• Fine particles
  • The act of cleaning by dusting.
  • The earth, as the resting place of the dead.
  • The earthy remains of bodies once alive; the remains of the human body.
  • Something worthless.
  • A low or mean condition.
  • cash; money (in reference to gold dust).
  • A disturbance or uproar.
  • A totally disconnected set of points with a fractal structure.


  • To remove dust from.
  • To remove dust; to clean by removing dust.
  • Of a bird, to cover itself in sand or dry, dusty earth.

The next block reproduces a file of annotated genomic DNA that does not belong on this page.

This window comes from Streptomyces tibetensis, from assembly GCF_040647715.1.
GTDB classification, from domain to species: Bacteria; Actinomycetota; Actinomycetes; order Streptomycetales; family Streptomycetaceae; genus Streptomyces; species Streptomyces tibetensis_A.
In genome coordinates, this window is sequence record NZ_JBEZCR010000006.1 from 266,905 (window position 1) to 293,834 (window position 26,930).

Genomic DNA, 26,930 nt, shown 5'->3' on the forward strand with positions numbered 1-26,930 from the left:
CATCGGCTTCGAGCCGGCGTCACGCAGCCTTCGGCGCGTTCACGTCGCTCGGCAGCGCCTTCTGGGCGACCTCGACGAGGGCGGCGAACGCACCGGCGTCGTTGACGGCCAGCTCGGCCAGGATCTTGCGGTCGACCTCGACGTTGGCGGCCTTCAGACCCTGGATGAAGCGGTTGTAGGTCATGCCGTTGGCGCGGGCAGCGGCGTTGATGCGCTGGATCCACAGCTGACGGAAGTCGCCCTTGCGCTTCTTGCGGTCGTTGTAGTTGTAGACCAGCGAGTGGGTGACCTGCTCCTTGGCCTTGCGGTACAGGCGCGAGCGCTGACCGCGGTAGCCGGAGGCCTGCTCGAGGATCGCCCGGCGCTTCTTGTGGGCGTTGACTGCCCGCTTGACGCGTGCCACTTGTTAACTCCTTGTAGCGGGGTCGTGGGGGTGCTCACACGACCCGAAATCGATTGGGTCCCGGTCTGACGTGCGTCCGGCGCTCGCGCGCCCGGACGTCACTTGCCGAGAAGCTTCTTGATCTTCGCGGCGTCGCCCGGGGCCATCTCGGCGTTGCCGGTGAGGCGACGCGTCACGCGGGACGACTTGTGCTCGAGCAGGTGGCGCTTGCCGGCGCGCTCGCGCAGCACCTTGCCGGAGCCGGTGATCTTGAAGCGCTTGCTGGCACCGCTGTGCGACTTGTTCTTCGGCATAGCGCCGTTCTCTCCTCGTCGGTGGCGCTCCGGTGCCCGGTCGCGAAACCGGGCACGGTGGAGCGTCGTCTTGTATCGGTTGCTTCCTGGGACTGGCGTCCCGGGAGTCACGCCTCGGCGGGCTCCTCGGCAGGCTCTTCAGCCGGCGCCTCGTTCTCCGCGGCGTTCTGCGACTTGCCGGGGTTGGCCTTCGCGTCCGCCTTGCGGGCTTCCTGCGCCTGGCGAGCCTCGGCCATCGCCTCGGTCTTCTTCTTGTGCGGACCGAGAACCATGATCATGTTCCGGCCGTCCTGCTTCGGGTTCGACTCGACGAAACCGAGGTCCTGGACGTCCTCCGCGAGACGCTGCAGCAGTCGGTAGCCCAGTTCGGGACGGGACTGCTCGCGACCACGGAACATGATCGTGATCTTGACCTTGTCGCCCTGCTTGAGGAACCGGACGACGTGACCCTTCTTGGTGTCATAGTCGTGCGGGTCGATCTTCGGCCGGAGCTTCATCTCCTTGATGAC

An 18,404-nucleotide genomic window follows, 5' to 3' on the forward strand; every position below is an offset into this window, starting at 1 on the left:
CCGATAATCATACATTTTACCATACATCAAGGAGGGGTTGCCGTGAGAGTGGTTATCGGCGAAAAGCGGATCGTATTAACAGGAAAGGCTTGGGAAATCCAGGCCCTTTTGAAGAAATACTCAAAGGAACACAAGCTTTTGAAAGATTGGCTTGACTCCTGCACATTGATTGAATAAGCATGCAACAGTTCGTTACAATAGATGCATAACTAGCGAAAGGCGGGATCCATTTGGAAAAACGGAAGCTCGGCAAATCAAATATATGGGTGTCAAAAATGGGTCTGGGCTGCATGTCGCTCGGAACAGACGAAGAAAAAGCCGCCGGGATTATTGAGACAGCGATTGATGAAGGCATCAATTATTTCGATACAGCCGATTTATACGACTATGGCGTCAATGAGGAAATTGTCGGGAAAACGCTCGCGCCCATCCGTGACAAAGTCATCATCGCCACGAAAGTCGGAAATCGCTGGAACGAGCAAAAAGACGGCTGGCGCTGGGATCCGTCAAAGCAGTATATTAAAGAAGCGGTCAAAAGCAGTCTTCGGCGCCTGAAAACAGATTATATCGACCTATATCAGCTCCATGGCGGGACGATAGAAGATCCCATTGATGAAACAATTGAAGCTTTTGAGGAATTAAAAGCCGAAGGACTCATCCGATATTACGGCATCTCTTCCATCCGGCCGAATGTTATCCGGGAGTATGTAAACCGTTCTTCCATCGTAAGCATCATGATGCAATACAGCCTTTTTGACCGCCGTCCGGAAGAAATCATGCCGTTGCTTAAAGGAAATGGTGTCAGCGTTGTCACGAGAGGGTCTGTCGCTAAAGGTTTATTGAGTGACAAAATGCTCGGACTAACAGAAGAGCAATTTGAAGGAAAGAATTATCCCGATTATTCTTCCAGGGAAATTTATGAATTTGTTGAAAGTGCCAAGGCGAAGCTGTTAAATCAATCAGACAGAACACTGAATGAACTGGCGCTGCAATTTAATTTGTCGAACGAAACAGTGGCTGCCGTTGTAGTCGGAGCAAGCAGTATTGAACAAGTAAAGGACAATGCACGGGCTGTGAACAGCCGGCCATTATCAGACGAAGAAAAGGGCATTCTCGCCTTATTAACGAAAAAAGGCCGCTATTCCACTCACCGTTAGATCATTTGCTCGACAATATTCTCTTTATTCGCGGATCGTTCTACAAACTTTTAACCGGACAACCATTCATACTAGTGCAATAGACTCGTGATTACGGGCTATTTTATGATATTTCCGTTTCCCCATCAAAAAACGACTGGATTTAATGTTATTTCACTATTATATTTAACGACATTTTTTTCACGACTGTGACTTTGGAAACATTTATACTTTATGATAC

• To spray or cover something with fine powder or liquid.
  • To leave; to rush off.
  • To reduce to a fine powder; to levigate.
  • To kill.


  • From Middle English dust, doust, from Old English dūst ("dust, dried earth reduced to powder; other dry material reduced to powder"), from the fusion of Proto-Germanic *dustą ("dust") and *dunstą, both from Proto-Indo-European *dʰewh₂- ("to smoke, raise dust").
  • Cognate with Scots dust, dist, Dutch duist ("pollen, dust") and dons, German Dust ("dust") and Dunst, Swedish dust ("dust"), Icelandic dust ("dust"), Latin fūmus ("smoke, steam"). Also related to Swedish dun ("down, fluff"), Icelandic dúnn ("down, fluff"). See down.

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